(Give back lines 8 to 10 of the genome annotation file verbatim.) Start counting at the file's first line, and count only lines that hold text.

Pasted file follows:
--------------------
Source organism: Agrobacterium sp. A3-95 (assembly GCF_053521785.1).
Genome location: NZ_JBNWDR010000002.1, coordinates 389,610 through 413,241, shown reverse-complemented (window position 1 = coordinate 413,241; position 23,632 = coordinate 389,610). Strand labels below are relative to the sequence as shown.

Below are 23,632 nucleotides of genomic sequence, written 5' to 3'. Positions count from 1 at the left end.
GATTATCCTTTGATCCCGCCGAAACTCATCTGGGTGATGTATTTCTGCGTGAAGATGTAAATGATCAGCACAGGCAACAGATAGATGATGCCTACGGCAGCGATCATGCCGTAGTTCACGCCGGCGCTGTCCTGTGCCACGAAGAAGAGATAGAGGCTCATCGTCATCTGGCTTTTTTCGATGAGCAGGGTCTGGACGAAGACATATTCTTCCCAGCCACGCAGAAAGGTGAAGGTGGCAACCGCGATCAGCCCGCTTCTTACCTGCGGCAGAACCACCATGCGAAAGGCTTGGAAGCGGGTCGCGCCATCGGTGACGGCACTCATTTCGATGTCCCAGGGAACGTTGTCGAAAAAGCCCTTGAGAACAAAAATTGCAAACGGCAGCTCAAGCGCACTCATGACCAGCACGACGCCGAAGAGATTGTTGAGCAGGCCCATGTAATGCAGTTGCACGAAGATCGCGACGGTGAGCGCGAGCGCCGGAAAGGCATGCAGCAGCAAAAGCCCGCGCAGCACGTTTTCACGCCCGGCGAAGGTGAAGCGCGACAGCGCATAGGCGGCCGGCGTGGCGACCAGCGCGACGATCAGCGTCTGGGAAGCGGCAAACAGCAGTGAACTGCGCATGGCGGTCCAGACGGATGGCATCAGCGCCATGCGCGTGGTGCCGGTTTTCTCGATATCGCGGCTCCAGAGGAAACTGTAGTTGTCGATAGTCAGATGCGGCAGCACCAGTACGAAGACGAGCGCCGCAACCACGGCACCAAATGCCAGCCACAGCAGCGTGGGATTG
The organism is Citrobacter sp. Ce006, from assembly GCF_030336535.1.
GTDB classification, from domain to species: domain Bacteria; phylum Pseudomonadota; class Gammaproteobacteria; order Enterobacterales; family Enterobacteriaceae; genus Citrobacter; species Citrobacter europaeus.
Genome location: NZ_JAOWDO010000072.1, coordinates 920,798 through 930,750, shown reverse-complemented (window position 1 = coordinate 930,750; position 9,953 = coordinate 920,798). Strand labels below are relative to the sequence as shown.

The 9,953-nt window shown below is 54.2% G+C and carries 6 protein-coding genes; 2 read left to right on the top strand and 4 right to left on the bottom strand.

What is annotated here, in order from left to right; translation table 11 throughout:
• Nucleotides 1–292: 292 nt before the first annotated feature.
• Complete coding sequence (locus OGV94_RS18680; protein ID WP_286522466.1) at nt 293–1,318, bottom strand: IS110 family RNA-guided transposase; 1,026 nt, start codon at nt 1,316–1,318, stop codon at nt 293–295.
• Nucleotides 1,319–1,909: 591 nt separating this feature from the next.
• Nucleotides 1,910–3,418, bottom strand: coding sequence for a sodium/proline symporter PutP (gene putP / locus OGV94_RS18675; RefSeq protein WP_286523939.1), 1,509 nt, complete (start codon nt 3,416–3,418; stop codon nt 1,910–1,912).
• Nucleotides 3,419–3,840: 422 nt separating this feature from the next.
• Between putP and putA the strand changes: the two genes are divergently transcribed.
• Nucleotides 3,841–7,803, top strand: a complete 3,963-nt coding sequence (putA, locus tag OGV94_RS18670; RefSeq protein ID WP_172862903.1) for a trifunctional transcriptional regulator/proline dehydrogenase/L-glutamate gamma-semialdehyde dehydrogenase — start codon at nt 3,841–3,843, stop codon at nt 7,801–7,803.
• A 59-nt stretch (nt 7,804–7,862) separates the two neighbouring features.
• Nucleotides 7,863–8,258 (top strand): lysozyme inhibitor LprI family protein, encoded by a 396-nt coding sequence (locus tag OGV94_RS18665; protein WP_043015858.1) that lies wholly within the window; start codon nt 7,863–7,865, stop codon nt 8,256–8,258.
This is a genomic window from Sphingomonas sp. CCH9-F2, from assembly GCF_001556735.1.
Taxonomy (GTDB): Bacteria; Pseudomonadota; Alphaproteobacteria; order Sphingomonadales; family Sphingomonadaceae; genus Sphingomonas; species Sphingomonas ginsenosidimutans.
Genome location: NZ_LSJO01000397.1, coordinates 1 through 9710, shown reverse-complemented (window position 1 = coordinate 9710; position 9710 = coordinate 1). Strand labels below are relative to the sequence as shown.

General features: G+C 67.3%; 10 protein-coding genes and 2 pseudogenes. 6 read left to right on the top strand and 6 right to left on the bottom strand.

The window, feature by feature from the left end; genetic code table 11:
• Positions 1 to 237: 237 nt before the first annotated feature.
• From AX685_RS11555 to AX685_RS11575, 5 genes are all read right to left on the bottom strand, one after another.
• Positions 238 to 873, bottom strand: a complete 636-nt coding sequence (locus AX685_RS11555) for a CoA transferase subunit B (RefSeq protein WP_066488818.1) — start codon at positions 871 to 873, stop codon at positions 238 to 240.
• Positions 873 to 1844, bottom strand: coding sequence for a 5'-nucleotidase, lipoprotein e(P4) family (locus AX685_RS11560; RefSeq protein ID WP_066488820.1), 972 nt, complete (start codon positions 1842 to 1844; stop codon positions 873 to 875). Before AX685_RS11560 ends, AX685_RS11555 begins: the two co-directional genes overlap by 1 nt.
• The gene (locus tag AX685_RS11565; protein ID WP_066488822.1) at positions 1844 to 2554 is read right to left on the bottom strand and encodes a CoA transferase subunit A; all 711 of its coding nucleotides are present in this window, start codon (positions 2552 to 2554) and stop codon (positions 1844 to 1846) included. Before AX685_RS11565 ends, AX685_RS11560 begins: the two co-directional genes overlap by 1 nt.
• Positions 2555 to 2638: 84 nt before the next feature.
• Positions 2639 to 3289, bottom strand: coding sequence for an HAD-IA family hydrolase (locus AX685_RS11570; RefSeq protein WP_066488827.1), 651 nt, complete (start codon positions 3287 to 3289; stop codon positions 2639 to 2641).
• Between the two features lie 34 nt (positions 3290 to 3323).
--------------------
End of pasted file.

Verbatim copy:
The 9,953-nt window shown below is 54.2% G+C and carries 6 protein-coding genes; 2 read left to right on the top strand and 4 right to left on the bottom strand.

What is annotated here, in order from left to right; translation table 11 throughout:
• Nucleotides 1–292: 292 nt before the first annotated feature.